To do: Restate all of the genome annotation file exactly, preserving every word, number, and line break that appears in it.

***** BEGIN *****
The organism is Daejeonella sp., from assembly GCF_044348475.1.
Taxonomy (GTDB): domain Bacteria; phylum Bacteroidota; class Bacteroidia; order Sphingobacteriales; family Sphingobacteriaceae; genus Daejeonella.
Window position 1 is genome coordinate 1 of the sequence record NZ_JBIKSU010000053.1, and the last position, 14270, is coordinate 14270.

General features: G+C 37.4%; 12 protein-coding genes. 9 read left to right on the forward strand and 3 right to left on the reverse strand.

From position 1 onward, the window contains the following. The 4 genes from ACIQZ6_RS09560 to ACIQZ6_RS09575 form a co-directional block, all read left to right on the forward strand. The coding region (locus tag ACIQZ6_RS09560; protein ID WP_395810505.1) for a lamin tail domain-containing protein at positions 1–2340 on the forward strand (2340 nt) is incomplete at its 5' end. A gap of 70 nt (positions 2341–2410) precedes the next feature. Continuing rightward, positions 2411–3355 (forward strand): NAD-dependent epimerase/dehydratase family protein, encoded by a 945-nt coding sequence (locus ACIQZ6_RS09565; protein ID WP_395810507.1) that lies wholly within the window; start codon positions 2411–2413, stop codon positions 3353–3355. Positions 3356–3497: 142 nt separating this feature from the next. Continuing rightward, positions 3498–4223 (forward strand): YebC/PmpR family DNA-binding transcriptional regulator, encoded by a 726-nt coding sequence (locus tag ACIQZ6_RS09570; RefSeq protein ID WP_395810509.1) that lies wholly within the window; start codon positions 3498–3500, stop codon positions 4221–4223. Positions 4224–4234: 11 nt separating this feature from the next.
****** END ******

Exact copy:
The organism is Daejeonella sp., from assembly GCF_044348475.1.
Taxonomy (GTDB): domain Bacteria; phylum Bacteroidota; class Bacteroidia; order Sphingobacteriales; family Sphingobacteriaceae; genus Daejeonella.
Window position 1 is genome coordinate 1 of the sequence record NZ_JBIKSU010000053.1, and the last position, 14270, is coordinate 14270.

General features: G+C 37.4%; 12 protein-coding genes. 9 read left to right on the forward strand and 3 right to left on the reverse strand.

From position 1 onward, the window contains the following. The 4 genes from ACIQZ6_RS09560 to ACIQZ6_RS09575 form a co-directional block, all read left to right on the forward strand. The coding region (locus tag ACIQZ6_RS09560; protein ID WP_395810505.1) for a lamin tail domain-containing protein at positions 1–2340 on the forward strand (2340 nt) is incomplete at its 5' end. A gap of 70 nt (positions 2341–2410) precedes the next feature. Continuing rightward, positions 2411–3355 (forward strand): NAD-dependent epimerase/dehydratase family protein, encoded by a 945-nt coding sequence (locus ACIQZ6_RS09565; protein ID WP_395810507.1) that lies wholly within the window; start codon positions 2411–2413, stop codon positions 3353–3355. Positions 3356–3497: 142 nt separating this feature from the next. Continuing rightward, positions 3498–4223 (forward strand): YebC/PmpR family DNA-binding transcriptional regulator, encoded by a 726-nt coding sequence (locus tag ACIQZ6_RS09570; RefSeq protein ID WP_395810509.1) that lies wholly within the window; start codon positions 3498–3500, stop codon positions 4221–4223. Positions 4224–4234: 11 nt separating this feature from the next.